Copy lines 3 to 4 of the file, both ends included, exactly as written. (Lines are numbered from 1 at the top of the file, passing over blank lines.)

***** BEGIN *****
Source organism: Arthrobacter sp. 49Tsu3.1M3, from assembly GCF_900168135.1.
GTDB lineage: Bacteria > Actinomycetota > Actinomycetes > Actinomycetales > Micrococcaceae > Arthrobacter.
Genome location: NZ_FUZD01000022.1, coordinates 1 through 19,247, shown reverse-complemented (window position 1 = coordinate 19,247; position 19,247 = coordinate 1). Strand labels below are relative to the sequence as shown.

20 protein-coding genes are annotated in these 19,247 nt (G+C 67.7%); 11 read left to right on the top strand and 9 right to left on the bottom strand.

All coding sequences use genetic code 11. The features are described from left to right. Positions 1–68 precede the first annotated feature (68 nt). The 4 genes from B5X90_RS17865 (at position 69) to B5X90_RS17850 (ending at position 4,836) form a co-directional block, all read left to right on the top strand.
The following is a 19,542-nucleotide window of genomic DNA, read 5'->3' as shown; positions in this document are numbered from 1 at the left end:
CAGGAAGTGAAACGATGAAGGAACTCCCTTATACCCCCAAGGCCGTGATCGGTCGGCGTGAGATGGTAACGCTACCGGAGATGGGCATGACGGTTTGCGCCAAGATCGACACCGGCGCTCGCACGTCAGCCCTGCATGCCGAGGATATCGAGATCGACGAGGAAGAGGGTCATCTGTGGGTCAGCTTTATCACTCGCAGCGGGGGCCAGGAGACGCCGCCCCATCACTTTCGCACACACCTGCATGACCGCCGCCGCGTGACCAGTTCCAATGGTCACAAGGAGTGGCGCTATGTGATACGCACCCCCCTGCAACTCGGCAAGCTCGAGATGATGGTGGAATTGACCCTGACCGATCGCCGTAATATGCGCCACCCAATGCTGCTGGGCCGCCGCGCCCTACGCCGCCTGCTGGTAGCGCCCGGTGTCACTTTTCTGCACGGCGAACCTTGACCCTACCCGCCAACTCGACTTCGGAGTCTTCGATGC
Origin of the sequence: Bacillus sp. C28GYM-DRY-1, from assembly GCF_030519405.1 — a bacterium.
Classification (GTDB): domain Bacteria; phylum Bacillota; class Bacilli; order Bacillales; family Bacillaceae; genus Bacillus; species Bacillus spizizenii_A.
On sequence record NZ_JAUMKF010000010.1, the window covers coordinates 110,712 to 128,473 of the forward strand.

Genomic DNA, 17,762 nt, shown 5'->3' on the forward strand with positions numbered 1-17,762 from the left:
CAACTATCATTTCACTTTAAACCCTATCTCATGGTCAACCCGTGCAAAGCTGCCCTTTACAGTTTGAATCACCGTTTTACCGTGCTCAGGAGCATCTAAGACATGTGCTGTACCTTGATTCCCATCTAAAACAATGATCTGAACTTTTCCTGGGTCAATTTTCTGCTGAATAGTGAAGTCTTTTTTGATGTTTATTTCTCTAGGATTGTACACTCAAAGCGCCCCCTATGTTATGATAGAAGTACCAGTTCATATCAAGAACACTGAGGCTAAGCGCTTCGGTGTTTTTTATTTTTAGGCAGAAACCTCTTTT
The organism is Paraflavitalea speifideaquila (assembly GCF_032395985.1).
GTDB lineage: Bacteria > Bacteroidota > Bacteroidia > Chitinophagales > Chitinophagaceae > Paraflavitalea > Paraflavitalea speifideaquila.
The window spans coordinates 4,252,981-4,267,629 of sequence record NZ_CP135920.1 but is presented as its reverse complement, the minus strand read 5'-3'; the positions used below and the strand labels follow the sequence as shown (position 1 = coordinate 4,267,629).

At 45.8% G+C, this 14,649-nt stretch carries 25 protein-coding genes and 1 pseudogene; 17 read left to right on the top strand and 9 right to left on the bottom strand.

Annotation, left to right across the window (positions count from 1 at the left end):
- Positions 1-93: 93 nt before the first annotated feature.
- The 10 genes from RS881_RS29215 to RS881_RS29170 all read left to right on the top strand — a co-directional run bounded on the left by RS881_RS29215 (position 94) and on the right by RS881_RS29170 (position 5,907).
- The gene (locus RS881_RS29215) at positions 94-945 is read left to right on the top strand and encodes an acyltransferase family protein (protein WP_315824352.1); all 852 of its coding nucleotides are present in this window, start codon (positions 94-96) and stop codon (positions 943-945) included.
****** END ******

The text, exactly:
Genome location: NZ_FUZD01000022.1, coordinates 1 through 19,247, shown reverse-complemented (window position 1 = coordinate 19,247; position 19,247 = coordinate 1). Strand labels below are relative to the sequence as shown.

20 protein-coding genes are annotated in these 19,247 nt (G+C 67.7%); 11 read left to right on the top strand and 9 right to left on the bottom strand.